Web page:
Kudo Eiichi (工藤栄一)

Eiichi KUDO (real name)
He was a film director (July 17, 1929 - September 23, 2000). He was born in Tomakomai City, Hokkaido Prefecture. His younger brothers were Kazuo KUDO, a stage scenery designer who won the Nissay Backstage Award, and Akio KUDO, who was a Japan Olympic field hockey team athlete. He was the eldest of eight brothers.


He studied at Hokkaido Prefectural Tomakomai Junior High School (present-day Hokkaido Prefectural HokkaidoTomakomai Higashi High School), took a preliminary course of Keio University, and graduated from the faculty of law at Keio University in 1952.

In April the same year, he joined Toei Company, Ltd. After working in the Planning department at headquarters, he was transferred to Toei Kyoto Movie Studio in 1954. He was designated assistant director in the production department.

In September 1959, he was promoted and became the director of "Fugakuhicho" (The Secret Story of Mt. Fuji). Since then, he directed many samurai pictures with plenty of sword fights at Toei during the golden era of Jidaigeki (period movies).

In the mid 1960s after the sword fighting movie boom, he shifted to making films about a group of assassins and produced "Thirteen Assassins" (1963) and "The Great Duel" (1964). Of special note is the "Thirteen Assassins," which won an award for achievement in cinematic direction at the Kyoto citizens' film festival.

In the boom of ninkyo (men of chivalry) films which became the new mainstream at Toei after the late 1960s, he produced several yakuza (Japanese gangster) films including "Nippon Ankokushi, Chi no Koso" (Japanese dark history, bloody conflicts, 1967) and "Nippon Ankokushi, Nasakemuyo" (Japanese dark history, relentless fight, 1968). However, he was not very much inclined to do yakuza films nor did he produce many documentary-oriented yakuza movies which had become highly popular after the release of "Jingi naki Tatakai" (Battle Without Honor and Humanity) series.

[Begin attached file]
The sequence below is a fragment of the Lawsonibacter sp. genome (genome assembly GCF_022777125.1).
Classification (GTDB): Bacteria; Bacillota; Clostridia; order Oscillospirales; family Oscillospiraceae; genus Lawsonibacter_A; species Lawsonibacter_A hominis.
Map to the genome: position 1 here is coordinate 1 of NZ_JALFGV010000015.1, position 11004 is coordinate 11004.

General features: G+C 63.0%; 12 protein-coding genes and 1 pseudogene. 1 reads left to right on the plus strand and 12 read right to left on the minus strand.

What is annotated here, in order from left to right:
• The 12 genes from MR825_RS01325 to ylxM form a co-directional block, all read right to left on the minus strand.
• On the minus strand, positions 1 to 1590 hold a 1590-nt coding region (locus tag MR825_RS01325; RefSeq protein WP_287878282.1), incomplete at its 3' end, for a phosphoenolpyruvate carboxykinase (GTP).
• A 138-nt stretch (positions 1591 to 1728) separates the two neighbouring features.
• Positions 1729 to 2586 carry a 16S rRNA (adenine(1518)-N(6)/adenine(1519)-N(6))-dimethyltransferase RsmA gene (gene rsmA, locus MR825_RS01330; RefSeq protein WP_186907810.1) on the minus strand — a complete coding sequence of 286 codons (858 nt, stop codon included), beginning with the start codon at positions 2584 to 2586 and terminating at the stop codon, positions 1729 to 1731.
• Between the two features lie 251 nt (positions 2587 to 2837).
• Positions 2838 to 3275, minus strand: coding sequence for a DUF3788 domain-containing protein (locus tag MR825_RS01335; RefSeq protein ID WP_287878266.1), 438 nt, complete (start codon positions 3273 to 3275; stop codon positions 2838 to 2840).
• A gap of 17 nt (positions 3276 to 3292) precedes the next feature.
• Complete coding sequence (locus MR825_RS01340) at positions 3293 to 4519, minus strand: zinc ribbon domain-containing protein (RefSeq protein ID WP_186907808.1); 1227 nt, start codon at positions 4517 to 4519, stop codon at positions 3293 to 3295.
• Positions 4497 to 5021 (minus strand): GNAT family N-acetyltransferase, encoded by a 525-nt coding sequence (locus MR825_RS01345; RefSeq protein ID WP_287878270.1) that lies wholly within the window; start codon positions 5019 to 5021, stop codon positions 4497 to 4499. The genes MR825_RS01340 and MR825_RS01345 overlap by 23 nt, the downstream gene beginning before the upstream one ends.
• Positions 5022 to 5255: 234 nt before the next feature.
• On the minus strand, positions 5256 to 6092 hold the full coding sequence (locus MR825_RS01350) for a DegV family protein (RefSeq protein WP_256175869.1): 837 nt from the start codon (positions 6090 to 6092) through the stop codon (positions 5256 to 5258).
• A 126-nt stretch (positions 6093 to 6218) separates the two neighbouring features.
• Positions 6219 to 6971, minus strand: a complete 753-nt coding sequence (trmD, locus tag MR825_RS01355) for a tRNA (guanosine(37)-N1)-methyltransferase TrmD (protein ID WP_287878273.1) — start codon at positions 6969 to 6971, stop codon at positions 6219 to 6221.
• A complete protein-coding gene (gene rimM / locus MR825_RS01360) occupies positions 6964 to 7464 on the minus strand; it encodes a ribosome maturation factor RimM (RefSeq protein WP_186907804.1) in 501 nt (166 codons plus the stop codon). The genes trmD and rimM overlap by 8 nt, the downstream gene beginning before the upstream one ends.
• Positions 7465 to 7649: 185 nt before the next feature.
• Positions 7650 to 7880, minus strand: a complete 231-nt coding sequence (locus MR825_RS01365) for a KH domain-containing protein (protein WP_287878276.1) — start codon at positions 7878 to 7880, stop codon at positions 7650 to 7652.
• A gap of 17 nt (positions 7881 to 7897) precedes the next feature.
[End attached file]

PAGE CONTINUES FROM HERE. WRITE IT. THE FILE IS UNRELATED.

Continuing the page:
From around this time, he shifted his work to made-for-TV films (in which many directors had engaged due to decline in Japanese films after the 1960s) in the 1970s. In particular, he participated in the highly popular period drama series broadcast by Asahi Broadcasting Corporation (ABC), Hissatsu Shigotonin (Professional killers), from the second season titled "Hissatsu shiokinin" and on as a director. Except for a temporary period on leave, he directed 60 or more episodes. He also directed the theatrical movie "Hissatsu 3: Ura ka omote ka" (Professional killers 3, up or down). He also directed six episodes of the legendary TV drama "Kizu darake no tenshi" (Scarred Angels) series broadcast by Nippon Television Network Corporation (the largest number of episodes directed in the series).

In the 1980s, he returned to filmmaking and directed films including "Jingi naki Tatakai" (Battle Without Honor and Humanity, 1979), "Kage no Gundan: Hattori Hanzo" (Shadow Warriors, 1980), "Yokohama BJ Blues" (1981), "Yaju Deka" (Brutal detective, 1982), and "Ring ring ring, Namida no Champion Belt" (Ring ring ring, champion belt in tears, 1993).

He died from a brainstem hemorrhage on September 23, 2000. Died at the age of 71. He married in November, 1955, and had a son and a daughter.